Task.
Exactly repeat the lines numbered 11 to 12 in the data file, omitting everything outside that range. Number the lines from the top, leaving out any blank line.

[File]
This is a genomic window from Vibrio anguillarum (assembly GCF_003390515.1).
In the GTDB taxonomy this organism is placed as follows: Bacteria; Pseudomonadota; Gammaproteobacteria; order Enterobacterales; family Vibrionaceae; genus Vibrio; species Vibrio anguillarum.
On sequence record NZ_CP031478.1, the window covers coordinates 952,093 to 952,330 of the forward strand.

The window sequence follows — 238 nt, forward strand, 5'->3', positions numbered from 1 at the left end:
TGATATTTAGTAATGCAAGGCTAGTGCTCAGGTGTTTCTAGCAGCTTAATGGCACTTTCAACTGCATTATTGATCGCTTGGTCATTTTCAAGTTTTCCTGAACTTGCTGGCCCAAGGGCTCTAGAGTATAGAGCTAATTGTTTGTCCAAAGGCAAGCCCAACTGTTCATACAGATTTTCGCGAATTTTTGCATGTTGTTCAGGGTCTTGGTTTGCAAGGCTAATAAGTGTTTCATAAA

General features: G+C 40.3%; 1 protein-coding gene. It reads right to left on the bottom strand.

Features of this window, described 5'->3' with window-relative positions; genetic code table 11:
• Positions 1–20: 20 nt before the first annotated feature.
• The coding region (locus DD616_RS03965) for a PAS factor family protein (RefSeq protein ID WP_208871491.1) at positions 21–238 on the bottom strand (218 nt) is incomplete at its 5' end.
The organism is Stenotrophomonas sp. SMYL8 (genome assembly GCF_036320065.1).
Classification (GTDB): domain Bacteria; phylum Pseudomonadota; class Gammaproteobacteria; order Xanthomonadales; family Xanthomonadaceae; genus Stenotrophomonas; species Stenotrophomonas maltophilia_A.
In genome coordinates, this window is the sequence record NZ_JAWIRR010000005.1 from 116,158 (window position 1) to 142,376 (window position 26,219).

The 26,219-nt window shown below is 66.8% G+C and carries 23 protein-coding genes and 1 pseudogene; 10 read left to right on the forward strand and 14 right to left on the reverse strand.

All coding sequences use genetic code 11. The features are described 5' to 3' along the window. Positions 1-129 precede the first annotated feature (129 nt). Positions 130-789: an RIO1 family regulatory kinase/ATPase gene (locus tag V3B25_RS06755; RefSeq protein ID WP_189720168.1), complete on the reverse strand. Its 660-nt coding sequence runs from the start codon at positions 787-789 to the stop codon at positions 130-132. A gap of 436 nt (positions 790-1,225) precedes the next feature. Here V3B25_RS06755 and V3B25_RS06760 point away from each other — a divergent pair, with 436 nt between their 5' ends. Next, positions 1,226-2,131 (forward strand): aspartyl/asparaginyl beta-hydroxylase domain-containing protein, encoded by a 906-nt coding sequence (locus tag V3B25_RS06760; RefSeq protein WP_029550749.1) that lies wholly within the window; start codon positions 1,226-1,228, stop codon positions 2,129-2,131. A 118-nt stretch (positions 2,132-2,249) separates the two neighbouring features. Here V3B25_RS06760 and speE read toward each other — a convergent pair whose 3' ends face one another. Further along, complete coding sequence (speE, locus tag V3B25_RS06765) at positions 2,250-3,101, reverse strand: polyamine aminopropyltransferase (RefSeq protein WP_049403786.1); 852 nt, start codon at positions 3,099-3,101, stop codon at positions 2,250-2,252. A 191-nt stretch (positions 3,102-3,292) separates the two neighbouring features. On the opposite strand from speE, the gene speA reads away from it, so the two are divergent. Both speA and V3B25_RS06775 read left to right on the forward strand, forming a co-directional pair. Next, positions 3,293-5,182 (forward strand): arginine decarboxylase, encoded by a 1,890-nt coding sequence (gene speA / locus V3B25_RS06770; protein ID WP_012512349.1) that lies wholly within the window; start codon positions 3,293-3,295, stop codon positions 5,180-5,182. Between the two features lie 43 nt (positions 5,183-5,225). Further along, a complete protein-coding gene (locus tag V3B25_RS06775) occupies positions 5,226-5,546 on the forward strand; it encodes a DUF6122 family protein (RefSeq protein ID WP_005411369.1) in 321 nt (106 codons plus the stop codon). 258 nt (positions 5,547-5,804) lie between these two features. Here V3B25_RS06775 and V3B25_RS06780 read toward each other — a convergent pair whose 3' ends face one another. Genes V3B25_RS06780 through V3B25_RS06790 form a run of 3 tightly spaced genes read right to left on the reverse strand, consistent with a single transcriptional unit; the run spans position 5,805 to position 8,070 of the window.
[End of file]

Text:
Classification (GTDB): domain Bacteria; phylum Pseudomonadota; class Gammaproteobacteria; order Xanthomonadales; family Xanthomonadaceae; genus Stenotrophomonas; species Stenotrophomonas maltophilia_A.
In genome coordinates, this window is the sequence record NZ_JAWIRR010000005.1 from 116,158 (window position 1) to 142,376 (window position 26,219).